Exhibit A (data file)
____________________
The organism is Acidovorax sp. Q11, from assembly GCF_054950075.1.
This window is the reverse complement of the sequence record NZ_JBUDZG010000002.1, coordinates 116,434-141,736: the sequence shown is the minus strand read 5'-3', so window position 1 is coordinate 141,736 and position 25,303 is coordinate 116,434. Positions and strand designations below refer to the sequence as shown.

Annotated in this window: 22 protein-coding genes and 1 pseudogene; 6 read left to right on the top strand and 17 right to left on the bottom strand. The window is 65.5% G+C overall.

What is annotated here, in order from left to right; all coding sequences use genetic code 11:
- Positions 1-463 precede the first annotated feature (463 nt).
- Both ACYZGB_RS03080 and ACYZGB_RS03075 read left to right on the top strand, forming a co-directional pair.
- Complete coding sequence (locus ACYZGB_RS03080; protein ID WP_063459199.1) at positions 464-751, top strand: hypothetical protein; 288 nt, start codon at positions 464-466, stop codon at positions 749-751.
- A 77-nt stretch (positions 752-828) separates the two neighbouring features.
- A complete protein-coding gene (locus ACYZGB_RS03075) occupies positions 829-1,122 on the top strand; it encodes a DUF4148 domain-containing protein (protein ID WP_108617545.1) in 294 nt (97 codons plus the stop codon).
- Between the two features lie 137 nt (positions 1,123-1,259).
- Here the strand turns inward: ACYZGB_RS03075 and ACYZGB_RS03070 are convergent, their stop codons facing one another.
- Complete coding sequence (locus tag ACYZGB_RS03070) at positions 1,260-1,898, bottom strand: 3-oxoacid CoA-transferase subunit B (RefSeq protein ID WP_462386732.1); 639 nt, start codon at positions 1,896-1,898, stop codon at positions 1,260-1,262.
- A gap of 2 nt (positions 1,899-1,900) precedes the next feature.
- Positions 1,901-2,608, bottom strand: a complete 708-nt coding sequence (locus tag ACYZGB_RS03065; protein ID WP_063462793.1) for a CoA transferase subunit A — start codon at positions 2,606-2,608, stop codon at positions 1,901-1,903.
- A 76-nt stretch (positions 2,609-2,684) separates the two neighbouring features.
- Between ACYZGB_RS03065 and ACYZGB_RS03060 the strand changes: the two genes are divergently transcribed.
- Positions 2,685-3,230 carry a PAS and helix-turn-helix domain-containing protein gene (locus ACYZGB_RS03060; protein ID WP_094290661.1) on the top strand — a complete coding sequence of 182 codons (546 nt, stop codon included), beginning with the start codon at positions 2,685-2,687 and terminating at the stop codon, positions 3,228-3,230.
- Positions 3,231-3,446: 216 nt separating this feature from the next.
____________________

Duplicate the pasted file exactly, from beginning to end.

The organism is Acidovorax sp. Q11, from assembly GCF_054950075.1.
This window is the reverse complement of the sequence record NZ_JBUDZG010000002.1, coordinates 116,434-141,736: the sequence shown is the minus strand read 5'-3', so window position 1 is coordinate 141,736 and position 25,303 is coordinate 116,434. Positions and strand designations below refer to the sequence as shown.

Annotated in this window: 22 protein-coding genes and 1 pseudogene; 6 read left to right on the top strand and 17 right to left on the bottom strand. The window is 65.5% G+C overall.

What is annotated here, in order from left to right; all coding sequences use genetic code 11:
- Positions 1-463 precede the first annotated feature (463 nt).
- Both ACYZGB_RS03080 and ACYZGB_RS03075 read left to right on the top strand, forming a co-directional pair.
- Complete coding sequence (locus ACYZGB_RS03080; protein ID WP_063459199.1) at positions 464-751, top strand: hypothetical protein; 288 nt, start codon at positions 464-466, stop codon at positions 749-751.
- A 77-nt stretch (positions 752-828) separates the two neighbouring features.
- A complete protein-coding gene (locus ACYZGB_RS03075) occupies positions 829-1,122 on the top strand; it encodes a DUF4148 domain-containing protein (protein ID WP_108617545.1) in 294 nt (97 codons plus the stop codon).
- Between the two features lie 137 nt (positions 1,123-1,259).
- Here the strand turns inward: ACYZGB_RS03075 and ACYZGB_RS03070 are convergent, their stop codons facing one another.
- Complete coding sequence (locus tag ACYZGB_RS03070) at positions 1,260-1,898, bottom strand: 3-oxoacid CoA-transferase subunit B (RefSeq protein ID WP_462386732.1); 639 nt, start codon at positions 1,896-1,898, stop codon at positions 1,260-1,262.
- A gap of 2 nt (positions 1,899-1,900) precedes the next feature.
- Positions 1,901-2,608, bottom strand: a complete 708-nt coding sequence (locus tag ACYZGB_RS03065; protein ID WP_063462793.1) for a CoA transferase subunit A — start codon at positions 2,606-2,608, stop codon at positions 1,901-1,903.
- A 76-nt stretch (positions 2,609-2,684) separates the two neighbouring features.
- Between ACYZGB_RS03065 and ACYZGB_RS03060 the strand changes: the two genes are divergently transcribed.
- Positions 2,685-3,230 carry a PAS and helix-turn-helix domain-containing protein gene (locus ACYZGB_RS03060; protein ID WP_094290661.1) on the top strand — a complete coding sequence of 182 codons (546 nt, stop codon included), beginning with the start codon at positions 2,685-2,687 and terminating at the stop codon, positions 3,228-3,230.
- Positions 3,231-3,446: 216 nt separating this feature from the next.